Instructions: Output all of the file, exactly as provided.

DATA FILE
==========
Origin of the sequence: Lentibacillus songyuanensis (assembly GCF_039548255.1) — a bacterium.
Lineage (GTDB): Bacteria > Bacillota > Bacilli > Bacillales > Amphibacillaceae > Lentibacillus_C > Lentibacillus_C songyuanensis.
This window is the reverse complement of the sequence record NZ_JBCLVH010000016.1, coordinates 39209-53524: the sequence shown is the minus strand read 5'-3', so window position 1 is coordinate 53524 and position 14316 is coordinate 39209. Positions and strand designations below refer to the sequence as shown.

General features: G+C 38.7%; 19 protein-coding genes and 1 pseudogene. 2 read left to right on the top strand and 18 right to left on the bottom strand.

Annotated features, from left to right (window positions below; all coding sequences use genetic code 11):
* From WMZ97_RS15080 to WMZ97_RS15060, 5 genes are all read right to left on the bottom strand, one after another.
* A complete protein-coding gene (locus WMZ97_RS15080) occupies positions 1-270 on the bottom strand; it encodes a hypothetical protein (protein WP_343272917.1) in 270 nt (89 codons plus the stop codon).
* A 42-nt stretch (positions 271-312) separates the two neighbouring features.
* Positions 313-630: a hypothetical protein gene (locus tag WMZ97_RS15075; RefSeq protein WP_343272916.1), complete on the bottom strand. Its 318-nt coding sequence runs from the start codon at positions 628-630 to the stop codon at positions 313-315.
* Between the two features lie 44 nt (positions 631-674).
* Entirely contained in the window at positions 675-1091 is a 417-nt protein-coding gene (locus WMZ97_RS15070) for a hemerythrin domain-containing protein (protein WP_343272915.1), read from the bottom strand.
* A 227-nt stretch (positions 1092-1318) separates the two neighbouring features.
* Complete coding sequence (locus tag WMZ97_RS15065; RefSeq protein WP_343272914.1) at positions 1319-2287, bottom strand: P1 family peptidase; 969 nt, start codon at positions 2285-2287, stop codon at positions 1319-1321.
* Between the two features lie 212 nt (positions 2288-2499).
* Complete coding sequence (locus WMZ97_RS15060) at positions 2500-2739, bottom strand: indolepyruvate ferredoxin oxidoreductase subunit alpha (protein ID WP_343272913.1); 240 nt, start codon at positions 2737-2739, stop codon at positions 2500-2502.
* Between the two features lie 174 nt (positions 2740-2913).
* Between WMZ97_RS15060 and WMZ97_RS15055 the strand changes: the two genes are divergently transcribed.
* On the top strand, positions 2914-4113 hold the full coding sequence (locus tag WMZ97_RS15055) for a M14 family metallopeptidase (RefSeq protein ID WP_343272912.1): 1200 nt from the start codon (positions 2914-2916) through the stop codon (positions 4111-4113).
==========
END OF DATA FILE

Origin of the sequence: Lentibacillus songyuanensis (assembly GCF_039548255.1) — a bacterium.
Lineage (GTDB): Bacteria > Bacillota > Bacilli > Bacillales > Amphibacillaceae > Lentibacillus_C > Lentibacillus_C songyuanensis.
This window is the reverse complement of the sequence record NZ_JBCLVH010000016.1, coordinates 39209-53524: the sequence shown is the minus strand read 5'-3', so window position 1 is coordinate 53524 and position 14316 is coordinate 39209. Positions and strand designations below refer to the sequence as shown.

General features: G+C 38.7%; 19 protein-coding genes and 1 pseudogene. 2 read left to right on the top strand and 18 right to left on the bottom strand.

Annotated features, from left to right (window positions below; all coding sequences use genetic code 11):
* From WMZ97_RS15080 to WMZ97_RS15060, 5 genes are all read right to left on the bottom strand, one after another.
* A complete protein-coding gene (locus WMZ97_RS15080) occupies positions 1-270 on the bottom strand; it encodes a hypothetical protein (protein WP_343272917.1) in 270 nt (89 codons plus the stop codon).
* A 42-nt stretch (positions 271-312) separates the two neighbouring features.
* Positions 313-630: a hypothetical protein gene (locus tag WMZ97_RS15075; RefSeq protein WP_343272916.1), complete on the bottom strand. Its 318-nt coding sequence runs from the start codon at positions 628-630 to the stop codon at positions 313-315.
* Between the two features lie 44 nt (positions 631-674).
* Entirely contained in the window at positions 675-1091 is a 417-nt protein-coding gene (locus WMZ97_RS15070) for a hemerythrin domain-containing protein (protein WP_343272915.1), read from the bottom strand.
* A 227-nt stretch (positions 1092-1318) separates the two neighbouring features.
* Complete coding sequence (locus tag WMZ97_RS15065; RefSeq protein WP_343272914.1) at positions 1319-2287, bottom strand: P1 family peptidase; 969 nt, start codon at positions 2285-2287, stop codon at positions 1319-1321.
* Between the two features lie 212 nt (positions 2288-2499).
* Complete coding sequence (locus WMZ97_RS15060) at positions 2500-2739, bottom strand: indolepyruvate ferredoxin oxidoreductase subunit alpha (protein ID WP_343272913.1); 240 nt, start codon at positions 2737-2739, stop codon at positions 2500-2502.
* Between the two features lie 174 nt (positions 2740-2913).
* Between WMZ97_RS15060 and WMZ97_RS15055 the strand changes: the two genes are divergently transcribed.
* On the top strand, positions 2914-4113 hold the full coding sequence (locus tag WMZ97_RS15055) for a M14 family metallopeptidase (RefSeq protein ID WP_343272912.1): 1200 nt from the start codon (positions 2914-2916) through the stop codon (positions 4111-4113).